American shared micromobilty firm Bird has been granted an extension to its trial of e-scooters in Canterbury until the end of November 2022, Kent County Council has said.
The UK-wide e-scooter trials were due to end this month but the Department for Transport (DfT) announced in December that it would extend the trial until at least November so it could collect more data.
According to estimates by leading micromobility publisher Zag Daily, there are more than 350 shared devices in the area.
“We are thrilled to support the trial extensions together with Kent County Council as demand for our vehicles continue to rise,” said James Padden, general manager for UK & Ireland at Bird.
“We can see an almost fourfold increase in rides compared with this time last year, demonstrating significant untapped demand from Canterbury residents for a convenient, clean, and fun alternative to motor transport.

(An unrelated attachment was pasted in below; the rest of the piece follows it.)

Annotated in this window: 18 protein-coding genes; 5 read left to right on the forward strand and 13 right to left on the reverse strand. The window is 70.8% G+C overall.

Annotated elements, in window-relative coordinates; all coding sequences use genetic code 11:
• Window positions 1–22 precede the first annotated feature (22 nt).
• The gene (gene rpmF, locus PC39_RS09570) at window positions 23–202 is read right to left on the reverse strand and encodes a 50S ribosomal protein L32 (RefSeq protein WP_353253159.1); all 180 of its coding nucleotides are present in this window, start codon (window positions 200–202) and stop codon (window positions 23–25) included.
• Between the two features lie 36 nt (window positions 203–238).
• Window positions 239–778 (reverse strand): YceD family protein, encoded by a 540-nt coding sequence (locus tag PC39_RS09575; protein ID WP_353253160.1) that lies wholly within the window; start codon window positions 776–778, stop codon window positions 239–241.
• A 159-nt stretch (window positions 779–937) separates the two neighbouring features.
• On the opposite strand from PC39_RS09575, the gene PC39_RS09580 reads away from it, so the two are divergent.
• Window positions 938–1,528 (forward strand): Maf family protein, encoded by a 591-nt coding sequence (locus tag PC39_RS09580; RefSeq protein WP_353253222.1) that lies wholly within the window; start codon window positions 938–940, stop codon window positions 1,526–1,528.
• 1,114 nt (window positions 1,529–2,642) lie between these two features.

“Our scooters are also especially popular before or after a train journey, showing that micromobility is fast becoming an integral part of the transport mix for the city.”
Bird provides the vehicles, but it is the council’s responsibility to host the EVs on its network in the area and gather views from the local residents.
David Brazier, Kent County Council cabinet member for highways and transport, said: “We welcome the opportunity to continue hosting this trial of electric scooters in parts of Canterbury.
“The economic and environmental benefits of electric micro-transport are well documented, but it is crucial we monitor the progress of this scheme to get a true understanding of how people use and interact with them.”
Bird operates in Canterbury and Redditch in the UK while globally it is now present in more than 400 locations.
Bird also recently launched its ebikes through an exclusive partnership with Halfords.